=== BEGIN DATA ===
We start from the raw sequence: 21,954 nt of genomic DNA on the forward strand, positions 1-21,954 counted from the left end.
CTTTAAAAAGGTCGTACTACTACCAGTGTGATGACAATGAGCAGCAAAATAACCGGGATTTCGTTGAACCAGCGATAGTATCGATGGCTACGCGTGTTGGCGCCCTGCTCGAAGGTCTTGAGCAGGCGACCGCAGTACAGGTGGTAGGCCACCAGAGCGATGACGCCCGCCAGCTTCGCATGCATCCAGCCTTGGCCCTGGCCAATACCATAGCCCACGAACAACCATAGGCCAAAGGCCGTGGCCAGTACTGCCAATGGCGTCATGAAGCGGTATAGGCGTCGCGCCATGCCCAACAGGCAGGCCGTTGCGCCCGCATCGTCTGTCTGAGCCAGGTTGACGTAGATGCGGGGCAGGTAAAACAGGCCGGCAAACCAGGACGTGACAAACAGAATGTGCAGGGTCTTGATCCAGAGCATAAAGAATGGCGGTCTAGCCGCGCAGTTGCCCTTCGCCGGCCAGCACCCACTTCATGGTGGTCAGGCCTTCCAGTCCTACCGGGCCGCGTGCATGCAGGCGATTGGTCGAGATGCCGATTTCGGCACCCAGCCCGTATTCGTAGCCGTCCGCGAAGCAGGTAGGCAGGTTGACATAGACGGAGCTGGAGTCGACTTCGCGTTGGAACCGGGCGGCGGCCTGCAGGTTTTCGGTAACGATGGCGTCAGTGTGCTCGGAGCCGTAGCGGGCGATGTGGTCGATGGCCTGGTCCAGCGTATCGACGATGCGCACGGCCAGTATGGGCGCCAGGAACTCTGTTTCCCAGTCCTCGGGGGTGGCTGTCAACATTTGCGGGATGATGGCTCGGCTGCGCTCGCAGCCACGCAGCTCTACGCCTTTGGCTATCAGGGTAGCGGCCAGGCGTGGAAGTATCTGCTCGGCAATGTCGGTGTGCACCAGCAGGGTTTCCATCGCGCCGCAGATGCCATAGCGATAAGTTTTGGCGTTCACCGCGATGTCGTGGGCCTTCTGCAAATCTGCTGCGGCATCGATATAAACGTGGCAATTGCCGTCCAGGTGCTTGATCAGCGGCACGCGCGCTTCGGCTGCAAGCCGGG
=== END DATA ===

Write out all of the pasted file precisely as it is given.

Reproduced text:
We start from the raw sequence: 21,954 nt of genomic DNA on the forward strand, positions 1-21,954 counted from the left end.
CTTTAAAAAGGTCGTACTACTACCAGTGTGATGACAATGAGCAGCAAAATAACCGGGATTTCGTTGAACCAGCGATAGTATCGATGGCTACGCGTGTTGGCGCCCTGCTCGAAGGTCTTGAGCAGGCGACCGCAGTACAGGTGGTAGGCCACCAGAGCGATGACGCCCGCCAGCTTCGCATGCATCCAGCCTTGGCCCTGGCCAATACCATAGCCCACGAACAACCATAGGCCAAAGGCCGTGGCCAGTACTGCCAATGGCGTCATGAAGCGGTATAGGCGTCGCGCCATGCCCAACAGGCAGGCCGTTGCGCCCGCATCGTCTGTCTGAGCCAGGTTGACGTAGATGCGGGGCAGGTAAAACAGGCCGGCAAACCAGGACGTGACAAACAGAATGTGCAGGGTCTTGATCCAGAGCATAAAGAATGGCGGTCTAGCCGCGCAGTTGCCCTTCGCCGGCCAGCACCCACTTCATGGTGGTCAGGCCTTCCAGTCCTACCGGGCCGCGTGCATGCAGGCGATTGGTCGAGATGCCGATTTCGGCACCCAGCCCGTATTCGTAGCCGTCCGCGAAGCAGGTAGGCAGGTTGACATAGACGGAGCTGGAGTCGACTTCGCGTTGGAACCGGGCGGCGGCCTGCAGGTTTTCGGTAACGATGGCGTCAGTGTGCTCGGAGCCGTAGCGGGCGATGTGGTCGATGGCCTGGTCCAGCGTATCGACGATGCGCACGGCCAGTATGGGCGCCAGGAACTCTGTTTCCCAGTCCTCGGGGGTGGCTGTCAACATTTGCGGGATGATGGCTCGGCTGCGCTCGCAGCCACGCAGCTCTACGCCTTTGGCTATCAGGGTAGCGGCCAGGCGTGGAAGTATCTGCTCGGCAATGTCGGTGTGCACCAGCAGGGTTTCCATCGCGCCGCAGATGCCATAGCGATAAGTTTTGGCGTTCACCGCGATGTCGTGGGCCTTCTGCAAATCTGCTGCGGCATCGATATAAACGTGGCAATTGCCGTCCAGGTGCTTGATCAGCGGCACGCGCGCTTCGGCTGCAAGCCGGG